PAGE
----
GoDaddy, the domain registrar, yesterday unveiled their cloud plans with a goal to eat into the public cloud pie. They are calling their service Data Center On Demand and it is currently in limited release phase. It is generally expected to be available in July. Unlike Amazon Web Services, GoDaddy’s plans requires customers to have a base service involving monthly, yearly or multi-year subscription and any additional resources are available on-demand with a pay as you go option. As far as I am concerned, GoDaddy’s cloud plans are just their attempts to get on to the cloud bandwagon and not particularly attractive for me. What excited me was the news that the underlying cloud platform is Cloud.com’s CloudStack.
According to Derrick Harris at GigaOm,
GoDaddy’s cloud uses Cloud.com’s CloudStack private-cloud software for the resource-orchestration layer, making it one of many service providers white-labeling the Cloud.com product.
This announcement comes after their previous announcement about Tata Communications using Cloud.com for their public cloud services. Cloud.com is, clearly, having tremendous momentum in the service provider market which, so far, is not matched by other players in the space. They are also getting traction in the enterprise space with one big customer being Zynga (their Z-Cloud is built using CloudStack) but they are the ones to beat in the service provider market. However, it will be interesting to see the competition with OpenStack once the compute part of OpenStack matures and gets adopted left and right.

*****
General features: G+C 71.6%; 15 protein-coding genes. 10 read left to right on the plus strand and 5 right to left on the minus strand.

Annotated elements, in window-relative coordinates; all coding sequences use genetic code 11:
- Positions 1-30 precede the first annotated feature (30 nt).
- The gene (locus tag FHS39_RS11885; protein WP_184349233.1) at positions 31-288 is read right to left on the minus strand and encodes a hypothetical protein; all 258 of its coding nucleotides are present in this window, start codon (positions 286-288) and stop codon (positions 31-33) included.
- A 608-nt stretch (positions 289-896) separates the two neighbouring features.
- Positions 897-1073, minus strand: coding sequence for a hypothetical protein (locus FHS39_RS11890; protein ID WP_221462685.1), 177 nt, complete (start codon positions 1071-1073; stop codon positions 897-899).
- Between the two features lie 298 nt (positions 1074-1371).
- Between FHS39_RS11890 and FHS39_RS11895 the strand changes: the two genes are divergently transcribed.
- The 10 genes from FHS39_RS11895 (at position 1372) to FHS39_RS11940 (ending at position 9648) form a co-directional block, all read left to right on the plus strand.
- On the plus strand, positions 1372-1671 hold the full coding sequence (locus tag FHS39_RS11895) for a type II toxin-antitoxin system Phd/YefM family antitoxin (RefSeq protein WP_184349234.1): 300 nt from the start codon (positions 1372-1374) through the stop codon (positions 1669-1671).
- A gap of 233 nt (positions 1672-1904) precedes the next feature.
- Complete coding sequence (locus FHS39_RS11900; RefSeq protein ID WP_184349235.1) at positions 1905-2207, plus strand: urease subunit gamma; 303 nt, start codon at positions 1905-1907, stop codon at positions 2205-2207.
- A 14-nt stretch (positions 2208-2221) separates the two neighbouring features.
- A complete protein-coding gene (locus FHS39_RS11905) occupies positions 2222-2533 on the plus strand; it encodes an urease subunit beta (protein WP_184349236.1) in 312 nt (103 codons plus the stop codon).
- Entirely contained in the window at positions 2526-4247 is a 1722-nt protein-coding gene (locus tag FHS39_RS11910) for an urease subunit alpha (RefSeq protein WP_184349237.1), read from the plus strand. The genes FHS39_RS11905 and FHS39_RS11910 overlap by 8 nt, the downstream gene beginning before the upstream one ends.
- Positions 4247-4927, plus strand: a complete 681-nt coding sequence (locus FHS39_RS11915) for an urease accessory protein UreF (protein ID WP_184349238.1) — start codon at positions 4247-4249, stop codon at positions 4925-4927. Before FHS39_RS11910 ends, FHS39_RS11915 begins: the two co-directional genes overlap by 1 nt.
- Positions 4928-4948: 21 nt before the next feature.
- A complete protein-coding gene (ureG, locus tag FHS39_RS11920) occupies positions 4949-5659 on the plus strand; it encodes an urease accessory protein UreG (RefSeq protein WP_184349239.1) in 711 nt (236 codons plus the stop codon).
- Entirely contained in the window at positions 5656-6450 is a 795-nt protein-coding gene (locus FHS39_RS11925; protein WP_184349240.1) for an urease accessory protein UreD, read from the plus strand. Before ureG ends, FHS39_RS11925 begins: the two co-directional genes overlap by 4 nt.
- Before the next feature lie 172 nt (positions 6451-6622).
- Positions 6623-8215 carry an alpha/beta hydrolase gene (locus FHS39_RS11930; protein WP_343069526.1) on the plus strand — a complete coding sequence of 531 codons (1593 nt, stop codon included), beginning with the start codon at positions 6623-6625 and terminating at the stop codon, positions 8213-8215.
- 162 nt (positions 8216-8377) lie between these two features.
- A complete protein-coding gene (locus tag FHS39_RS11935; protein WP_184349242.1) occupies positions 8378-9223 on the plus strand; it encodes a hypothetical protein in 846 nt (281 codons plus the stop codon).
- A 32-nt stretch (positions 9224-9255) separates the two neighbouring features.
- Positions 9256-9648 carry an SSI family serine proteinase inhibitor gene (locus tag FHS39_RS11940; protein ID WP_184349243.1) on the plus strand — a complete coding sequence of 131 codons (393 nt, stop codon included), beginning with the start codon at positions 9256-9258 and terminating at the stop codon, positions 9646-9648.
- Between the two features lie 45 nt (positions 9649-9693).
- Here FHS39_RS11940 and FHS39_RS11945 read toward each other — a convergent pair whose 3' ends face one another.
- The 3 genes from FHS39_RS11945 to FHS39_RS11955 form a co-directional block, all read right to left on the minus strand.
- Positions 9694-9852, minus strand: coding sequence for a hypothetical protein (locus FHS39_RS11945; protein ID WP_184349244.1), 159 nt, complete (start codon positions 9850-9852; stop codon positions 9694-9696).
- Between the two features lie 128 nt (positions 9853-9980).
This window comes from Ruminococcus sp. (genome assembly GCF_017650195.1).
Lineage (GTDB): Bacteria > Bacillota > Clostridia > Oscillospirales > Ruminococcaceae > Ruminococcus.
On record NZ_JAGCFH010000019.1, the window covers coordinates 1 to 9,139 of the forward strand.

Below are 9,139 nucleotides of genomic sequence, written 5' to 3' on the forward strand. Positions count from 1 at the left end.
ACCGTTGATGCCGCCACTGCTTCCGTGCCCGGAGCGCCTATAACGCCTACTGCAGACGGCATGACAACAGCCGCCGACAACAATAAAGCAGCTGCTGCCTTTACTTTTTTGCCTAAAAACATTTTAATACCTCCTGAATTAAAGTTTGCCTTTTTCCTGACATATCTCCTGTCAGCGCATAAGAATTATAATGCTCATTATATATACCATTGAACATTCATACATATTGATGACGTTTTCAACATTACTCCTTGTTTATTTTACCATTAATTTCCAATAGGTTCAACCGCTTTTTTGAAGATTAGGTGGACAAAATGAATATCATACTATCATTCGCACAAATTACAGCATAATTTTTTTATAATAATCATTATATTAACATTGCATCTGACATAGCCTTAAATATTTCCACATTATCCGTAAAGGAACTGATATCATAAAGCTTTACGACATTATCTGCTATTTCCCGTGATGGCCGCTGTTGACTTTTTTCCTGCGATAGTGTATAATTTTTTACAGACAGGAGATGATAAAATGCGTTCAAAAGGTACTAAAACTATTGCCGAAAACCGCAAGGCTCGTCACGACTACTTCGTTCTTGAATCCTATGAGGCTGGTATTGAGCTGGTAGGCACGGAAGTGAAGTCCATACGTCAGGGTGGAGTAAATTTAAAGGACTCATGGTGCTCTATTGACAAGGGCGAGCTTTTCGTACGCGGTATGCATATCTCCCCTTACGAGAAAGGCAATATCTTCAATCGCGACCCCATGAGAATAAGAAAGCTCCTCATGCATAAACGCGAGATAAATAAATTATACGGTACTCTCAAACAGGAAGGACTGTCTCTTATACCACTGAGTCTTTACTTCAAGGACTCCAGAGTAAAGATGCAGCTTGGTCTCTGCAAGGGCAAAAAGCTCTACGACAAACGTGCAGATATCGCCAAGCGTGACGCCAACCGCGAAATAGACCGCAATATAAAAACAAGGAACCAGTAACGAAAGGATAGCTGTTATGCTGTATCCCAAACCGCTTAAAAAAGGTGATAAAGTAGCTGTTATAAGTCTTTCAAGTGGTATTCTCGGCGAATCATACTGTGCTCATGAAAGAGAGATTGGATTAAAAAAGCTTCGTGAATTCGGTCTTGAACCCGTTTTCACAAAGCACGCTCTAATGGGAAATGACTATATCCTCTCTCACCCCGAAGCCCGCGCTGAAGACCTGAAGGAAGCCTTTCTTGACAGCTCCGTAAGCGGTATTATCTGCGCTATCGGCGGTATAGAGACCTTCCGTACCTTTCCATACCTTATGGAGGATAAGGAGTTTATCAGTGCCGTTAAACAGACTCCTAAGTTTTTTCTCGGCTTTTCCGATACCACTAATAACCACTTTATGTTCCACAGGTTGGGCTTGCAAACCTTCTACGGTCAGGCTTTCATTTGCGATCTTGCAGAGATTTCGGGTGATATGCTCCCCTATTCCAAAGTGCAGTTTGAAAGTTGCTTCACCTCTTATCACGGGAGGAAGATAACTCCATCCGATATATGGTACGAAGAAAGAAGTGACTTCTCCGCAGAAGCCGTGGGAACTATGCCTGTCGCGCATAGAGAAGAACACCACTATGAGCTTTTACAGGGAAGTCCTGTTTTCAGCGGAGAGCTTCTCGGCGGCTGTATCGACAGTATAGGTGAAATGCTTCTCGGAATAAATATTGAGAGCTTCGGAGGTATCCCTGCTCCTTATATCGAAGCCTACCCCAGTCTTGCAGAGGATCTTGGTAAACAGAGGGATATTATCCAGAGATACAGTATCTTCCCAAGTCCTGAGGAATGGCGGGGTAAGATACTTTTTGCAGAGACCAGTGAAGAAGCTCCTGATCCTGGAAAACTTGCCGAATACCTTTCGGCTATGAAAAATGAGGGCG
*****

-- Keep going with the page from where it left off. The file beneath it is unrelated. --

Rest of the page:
Let me take this chance to list out other players in the space
- Eucalyptus: A company that started off as an offshoot of an academic project is in the market as a private option to Amazon Web Services with a strong focus on the enterprise market. They are increasing their focus in the Asian market this year
- OpenStack: The open source alternative to Eucalyptus (which uses open core model) started by Rackspace and NASA with support from companies like Cisco, Citrix, Dell, etc.. This project garners the most buzz and there are widespread expectations that it will take off in a big way
- Cloupia: One of the comprehensive solutions I have seen in the private cloud space with an integrated management layer that helps to manage across physical, virtual and cloud resources. The breadth and width of their features (both enterprise & service provider focussed) are impressive but they relatively unknown in the market compared to others
- Hexagrid: Another relatively unknown company focussed on delivering infrastructure services through channel partners. One thing that attracted me to look at their technology is their claim that service providers can offer cloud services at half the cost of AWS
- Enomaly: One of the oldest in the space focussing on service providers. After the initial buzz they had before other players entered the space, they seem to be getting some traction in China now and their SpotCloud offering is an interesting concept polished out of Zimory’s idea
- 3Tera: 3tera, before its acquisition by CA, was having traction among the service providers. After the acquisition, there was some silence and people started wondering about CA’s plans. It turns out 3tera is still an important part of CA’s cloud strategy and expect to hear from them more and more in the coming years
There are other players in the space but I am just focussing on handful of Cloud.com competitors in this post. We are working on a research report which, once it is ready, will offer a more comprehensive take on the market segment.
Disclosure: I have informally offered some advise to Cloupia on their go to market strategy and have no financial relationship with them